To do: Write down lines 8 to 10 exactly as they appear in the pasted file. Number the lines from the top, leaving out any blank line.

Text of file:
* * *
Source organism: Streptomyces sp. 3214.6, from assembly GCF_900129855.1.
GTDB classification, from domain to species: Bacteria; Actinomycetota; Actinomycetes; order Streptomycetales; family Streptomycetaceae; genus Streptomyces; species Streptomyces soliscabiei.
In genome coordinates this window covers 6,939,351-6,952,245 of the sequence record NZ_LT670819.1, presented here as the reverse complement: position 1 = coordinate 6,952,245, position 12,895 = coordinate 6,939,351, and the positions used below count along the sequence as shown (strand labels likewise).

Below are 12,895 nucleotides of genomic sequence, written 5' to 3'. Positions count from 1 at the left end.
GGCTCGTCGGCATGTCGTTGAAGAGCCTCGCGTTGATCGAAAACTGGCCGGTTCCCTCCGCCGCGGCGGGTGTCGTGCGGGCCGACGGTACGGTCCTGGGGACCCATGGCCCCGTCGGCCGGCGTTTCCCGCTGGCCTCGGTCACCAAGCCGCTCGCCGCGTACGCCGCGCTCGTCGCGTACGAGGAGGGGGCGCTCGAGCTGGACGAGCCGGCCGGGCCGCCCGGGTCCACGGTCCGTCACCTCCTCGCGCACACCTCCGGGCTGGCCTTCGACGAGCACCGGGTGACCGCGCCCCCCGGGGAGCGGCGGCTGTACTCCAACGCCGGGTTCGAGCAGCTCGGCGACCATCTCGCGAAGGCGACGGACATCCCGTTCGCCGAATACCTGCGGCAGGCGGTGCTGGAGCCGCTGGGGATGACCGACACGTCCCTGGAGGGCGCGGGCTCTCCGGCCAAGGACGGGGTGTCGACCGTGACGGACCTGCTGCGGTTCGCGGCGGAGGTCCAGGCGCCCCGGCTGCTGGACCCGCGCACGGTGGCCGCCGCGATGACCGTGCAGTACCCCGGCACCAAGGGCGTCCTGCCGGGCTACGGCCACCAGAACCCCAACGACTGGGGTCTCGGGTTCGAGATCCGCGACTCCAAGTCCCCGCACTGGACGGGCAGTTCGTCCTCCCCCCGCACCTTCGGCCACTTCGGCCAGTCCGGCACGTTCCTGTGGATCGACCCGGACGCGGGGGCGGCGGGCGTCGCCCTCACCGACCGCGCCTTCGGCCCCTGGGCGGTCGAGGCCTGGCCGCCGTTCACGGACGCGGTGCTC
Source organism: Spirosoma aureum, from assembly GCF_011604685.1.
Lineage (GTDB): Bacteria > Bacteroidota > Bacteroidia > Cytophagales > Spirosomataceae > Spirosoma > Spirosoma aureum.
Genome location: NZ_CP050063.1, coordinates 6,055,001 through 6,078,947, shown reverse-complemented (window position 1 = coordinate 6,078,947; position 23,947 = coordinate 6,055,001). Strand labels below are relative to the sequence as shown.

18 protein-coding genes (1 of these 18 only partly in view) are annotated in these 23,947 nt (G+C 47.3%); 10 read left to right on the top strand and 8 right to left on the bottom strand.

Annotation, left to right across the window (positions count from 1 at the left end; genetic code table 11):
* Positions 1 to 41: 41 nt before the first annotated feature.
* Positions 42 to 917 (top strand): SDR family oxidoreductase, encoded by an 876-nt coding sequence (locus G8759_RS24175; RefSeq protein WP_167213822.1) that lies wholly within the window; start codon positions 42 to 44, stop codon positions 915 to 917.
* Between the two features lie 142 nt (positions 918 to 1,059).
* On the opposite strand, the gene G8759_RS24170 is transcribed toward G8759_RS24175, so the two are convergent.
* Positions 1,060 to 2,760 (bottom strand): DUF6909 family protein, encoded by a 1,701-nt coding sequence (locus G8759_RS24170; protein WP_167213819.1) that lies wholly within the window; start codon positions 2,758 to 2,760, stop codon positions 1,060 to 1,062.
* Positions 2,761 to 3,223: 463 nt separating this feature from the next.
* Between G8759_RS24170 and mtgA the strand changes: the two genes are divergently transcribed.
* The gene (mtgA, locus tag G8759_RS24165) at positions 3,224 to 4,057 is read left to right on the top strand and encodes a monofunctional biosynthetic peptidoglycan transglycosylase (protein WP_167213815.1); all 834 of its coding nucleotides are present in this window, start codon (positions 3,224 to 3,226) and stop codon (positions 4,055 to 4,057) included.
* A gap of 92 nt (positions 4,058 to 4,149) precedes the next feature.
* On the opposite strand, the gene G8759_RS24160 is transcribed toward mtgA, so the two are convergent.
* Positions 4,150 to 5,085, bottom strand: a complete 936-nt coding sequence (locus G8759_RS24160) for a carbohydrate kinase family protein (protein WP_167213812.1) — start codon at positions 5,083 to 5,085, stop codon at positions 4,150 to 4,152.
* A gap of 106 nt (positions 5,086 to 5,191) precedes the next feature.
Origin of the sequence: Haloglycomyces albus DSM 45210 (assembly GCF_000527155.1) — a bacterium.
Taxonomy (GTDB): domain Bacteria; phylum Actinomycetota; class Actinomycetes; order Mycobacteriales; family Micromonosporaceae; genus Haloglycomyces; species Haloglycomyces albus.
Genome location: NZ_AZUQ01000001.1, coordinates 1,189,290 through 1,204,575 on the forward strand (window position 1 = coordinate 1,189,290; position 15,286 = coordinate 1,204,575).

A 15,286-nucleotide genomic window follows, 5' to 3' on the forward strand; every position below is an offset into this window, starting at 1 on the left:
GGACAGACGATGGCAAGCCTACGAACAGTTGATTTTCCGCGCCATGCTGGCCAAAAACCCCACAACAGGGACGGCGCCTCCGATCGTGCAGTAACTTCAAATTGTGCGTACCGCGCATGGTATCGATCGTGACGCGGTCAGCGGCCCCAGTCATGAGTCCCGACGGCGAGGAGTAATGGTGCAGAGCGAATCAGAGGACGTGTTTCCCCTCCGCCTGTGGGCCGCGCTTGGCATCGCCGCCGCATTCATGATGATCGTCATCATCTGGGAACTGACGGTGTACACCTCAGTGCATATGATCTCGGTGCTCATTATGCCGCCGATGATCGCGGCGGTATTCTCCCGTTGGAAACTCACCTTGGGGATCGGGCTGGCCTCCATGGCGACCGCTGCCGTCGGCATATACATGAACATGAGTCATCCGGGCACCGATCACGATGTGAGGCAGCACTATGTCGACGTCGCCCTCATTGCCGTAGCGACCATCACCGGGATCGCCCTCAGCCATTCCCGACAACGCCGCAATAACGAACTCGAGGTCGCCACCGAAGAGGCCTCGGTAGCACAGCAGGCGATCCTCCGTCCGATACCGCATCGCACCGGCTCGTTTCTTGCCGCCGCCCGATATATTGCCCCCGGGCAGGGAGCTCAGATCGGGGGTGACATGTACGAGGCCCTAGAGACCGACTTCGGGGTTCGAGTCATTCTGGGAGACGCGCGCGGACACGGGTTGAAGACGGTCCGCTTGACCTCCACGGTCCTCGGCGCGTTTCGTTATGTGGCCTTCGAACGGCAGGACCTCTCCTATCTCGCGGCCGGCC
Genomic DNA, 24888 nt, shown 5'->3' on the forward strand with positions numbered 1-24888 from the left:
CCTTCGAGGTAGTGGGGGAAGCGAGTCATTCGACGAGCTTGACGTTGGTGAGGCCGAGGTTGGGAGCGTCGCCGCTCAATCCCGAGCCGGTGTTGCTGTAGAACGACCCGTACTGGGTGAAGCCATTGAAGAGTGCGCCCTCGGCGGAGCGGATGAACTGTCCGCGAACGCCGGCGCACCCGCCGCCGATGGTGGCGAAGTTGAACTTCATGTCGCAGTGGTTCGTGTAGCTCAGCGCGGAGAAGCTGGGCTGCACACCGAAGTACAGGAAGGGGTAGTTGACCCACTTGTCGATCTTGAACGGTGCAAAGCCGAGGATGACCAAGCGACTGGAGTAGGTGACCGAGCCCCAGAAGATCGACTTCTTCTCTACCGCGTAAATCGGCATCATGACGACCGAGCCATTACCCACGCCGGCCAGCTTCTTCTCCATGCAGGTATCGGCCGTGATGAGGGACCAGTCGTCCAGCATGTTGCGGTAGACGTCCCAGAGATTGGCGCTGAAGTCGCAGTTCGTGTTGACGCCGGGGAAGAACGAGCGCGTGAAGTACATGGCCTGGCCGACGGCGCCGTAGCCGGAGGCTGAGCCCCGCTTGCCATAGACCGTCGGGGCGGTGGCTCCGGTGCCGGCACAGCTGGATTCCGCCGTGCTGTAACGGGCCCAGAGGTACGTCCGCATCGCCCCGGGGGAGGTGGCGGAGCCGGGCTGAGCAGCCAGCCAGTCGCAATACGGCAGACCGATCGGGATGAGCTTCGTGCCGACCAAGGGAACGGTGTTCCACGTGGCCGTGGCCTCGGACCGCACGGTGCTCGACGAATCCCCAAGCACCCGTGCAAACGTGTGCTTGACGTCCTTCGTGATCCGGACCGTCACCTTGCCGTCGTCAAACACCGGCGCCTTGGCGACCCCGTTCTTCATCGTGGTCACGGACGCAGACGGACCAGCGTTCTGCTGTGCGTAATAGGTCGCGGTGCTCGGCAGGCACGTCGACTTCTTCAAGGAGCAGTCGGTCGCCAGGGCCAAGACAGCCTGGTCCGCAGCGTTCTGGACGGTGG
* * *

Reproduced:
Genome location: NZ_CP050063.1, coordinates 6,055,001 through 6,078,947, shown reverse-complemented (window position 1 = coordinate 6,078,947; position 23,947 = coordinate 6,055,001). Strand labels below are relative to the sequence as shown.

18 protein-coding genes (1 of these 18 only partly in view) are annotated in these 23,947 nt (G+C 47.3%); 10 read left to right on the top strand and 8 right to left on the bottom strand.

Annotation, left to right across the window (positions count from 1 at the left end; genetic code table 11):